So here it is, the waning days of 2013 and best buddy sends me a message saying he's looking at 2014 to do the transcon. I inferred he would welcome my participation, but he did not say it directly. He has occasionally communicated to report things he was enjoying that I was obviously in no position to share, usually because I was hundreds of miles away. But assuming for the sake of argument that he was implicitly recruiting me, it has a piquant irony.

The cellist is a bike tourist, but her job and the commute to reach it preclude a lot of serious training. Also, her release and return dates from school bracket the touring season pretty tightly. So if I went I would be going separately. Do I really want to spend a couple of months away from home during the season she has the most time available? No.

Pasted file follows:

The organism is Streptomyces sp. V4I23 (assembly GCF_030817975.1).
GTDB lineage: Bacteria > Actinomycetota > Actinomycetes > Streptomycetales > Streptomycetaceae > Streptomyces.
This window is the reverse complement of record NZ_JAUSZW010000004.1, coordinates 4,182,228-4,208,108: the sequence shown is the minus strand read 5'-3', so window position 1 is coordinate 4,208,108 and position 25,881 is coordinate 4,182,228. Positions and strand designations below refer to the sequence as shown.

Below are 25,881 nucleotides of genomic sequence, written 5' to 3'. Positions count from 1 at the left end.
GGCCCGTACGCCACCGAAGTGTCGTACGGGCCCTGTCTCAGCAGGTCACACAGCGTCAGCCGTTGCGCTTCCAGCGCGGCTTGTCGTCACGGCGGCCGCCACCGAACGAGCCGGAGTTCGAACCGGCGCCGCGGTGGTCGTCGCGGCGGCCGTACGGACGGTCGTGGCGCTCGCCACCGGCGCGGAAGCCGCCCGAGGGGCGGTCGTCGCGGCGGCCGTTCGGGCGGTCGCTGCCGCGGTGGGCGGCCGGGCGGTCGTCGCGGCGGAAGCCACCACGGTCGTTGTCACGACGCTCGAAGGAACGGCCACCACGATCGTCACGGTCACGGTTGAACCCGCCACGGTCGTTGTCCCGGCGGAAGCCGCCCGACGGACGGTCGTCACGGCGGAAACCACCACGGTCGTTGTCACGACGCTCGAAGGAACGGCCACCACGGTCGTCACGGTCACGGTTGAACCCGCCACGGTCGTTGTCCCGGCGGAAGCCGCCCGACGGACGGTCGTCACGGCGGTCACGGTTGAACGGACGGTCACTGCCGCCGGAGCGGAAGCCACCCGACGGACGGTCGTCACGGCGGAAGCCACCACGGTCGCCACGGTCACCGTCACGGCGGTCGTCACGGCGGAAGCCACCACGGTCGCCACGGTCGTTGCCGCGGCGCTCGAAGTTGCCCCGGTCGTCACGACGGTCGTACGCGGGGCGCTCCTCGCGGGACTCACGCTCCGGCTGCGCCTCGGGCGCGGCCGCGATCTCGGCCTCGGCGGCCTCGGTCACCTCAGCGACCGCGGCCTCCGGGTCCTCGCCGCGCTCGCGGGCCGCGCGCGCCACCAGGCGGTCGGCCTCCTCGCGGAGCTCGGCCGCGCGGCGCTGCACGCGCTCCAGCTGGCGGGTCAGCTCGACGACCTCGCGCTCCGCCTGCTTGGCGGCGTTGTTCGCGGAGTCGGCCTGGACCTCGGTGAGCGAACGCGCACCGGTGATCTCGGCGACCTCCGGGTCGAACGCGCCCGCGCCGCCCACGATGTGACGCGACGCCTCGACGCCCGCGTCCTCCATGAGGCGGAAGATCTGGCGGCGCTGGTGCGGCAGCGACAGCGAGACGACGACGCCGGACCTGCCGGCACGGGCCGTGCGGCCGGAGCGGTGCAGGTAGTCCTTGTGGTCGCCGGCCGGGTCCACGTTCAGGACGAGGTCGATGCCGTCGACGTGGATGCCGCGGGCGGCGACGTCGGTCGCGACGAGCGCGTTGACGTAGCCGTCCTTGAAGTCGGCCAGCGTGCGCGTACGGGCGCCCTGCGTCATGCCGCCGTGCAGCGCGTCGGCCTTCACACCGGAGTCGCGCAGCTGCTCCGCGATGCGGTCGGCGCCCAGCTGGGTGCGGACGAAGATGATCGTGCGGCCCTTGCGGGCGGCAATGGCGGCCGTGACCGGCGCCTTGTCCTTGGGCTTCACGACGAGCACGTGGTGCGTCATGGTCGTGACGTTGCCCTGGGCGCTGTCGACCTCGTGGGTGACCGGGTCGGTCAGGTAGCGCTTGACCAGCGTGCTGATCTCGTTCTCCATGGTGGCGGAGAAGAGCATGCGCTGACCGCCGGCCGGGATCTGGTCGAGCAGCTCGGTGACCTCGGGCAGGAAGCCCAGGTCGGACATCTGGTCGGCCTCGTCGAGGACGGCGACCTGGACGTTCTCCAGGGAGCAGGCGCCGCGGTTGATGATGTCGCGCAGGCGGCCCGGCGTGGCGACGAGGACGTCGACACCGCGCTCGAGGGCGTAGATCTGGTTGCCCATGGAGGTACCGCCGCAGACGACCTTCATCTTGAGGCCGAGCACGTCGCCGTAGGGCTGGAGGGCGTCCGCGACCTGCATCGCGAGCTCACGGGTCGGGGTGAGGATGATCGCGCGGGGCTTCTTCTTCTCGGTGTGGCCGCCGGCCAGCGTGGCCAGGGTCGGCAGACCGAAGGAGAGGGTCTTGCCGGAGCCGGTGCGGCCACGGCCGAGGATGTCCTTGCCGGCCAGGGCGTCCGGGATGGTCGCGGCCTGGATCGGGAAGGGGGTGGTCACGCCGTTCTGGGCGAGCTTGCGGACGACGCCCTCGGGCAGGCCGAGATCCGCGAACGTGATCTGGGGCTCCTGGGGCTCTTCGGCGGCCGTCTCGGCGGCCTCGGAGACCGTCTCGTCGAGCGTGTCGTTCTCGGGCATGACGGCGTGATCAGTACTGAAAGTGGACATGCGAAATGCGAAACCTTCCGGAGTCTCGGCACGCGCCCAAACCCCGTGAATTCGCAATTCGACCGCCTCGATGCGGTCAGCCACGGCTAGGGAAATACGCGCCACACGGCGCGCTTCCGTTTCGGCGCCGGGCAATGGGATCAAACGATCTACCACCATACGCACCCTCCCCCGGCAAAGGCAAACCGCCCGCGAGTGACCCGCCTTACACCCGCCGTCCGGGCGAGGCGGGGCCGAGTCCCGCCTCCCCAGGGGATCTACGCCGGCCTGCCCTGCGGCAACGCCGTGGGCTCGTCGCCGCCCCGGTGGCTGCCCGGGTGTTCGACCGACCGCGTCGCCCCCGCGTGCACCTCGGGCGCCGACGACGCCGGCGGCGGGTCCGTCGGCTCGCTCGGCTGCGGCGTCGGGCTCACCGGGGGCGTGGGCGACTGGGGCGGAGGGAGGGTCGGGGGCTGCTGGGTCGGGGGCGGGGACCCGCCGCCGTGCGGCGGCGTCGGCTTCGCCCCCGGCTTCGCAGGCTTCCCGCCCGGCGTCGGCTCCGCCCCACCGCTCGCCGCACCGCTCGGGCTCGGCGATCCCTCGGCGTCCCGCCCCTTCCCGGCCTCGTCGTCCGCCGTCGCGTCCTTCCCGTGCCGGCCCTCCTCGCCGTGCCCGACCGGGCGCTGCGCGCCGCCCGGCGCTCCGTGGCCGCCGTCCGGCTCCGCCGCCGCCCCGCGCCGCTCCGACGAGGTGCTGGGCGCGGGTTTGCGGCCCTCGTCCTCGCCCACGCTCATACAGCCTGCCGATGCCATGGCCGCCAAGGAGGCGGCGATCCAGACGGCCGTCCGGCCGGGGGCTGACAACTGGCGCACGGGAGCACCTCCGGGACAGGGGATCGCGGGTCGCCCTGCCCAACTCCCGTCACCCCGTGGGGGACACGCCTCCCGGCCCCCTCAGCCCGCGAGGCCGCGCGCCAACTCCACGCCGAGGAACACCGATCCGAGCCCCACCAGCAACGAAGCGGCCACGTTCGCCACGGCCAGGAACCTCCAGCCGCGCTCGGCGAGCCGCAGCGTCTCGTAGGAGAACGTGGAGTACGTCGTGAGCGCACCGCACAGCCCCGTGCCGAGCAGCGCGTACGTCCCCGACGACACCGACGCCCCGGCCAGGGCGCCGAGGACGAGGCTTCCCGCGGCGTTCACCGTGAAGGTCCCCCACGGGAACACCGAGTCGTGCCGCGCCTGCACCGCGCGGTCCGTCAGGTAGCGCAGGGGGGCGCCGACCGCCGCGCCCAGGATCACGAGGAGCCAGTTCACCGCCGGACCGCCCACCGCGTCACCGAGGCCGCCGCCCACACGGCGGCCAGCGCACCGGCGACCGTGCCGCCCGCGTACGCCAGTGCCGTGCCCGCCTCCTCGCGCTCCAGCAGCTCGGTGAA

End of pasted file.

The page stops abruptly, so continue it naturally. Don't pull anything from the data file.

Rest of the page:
The money. I have enough saved to do the trip in a style that would have been luxurious when I was in my 20s and was going to get on my bike at my doorstep on the east coast, ride to the west coast and probably ride back. When I was in my 20s I was nearly homeless already, although I could avoid seeming like a total vagrant by listing my parents' address as my home of record. I was also not above sleeping in a culvert or a cleft in a cliff. Nowadays I would pass on the culvert, although the cliff cleft is still a viable option. But I own a home, and it needs me when it needs me. As my colleague George -- a world traveler -- pointed out, whatever might be thinking about breaking will do so when you're a thousand miles away. He took his own major journeys when he and his wife were both unencumbered enough to take a motorcycle around Europe for a couple of months and other such getaways.

When you're getting away from it all you have to calculate how much "it all" you have and how far you want to get away from it. It's a whole lot easier when the answer to the first part is "not much" and to the second part is "it doesn't matter."

Initially intrigued by my buddy's idea, when I started putting practical logistics around the mid-trip fantasy scenarios it started getting unacceptably cumbersome.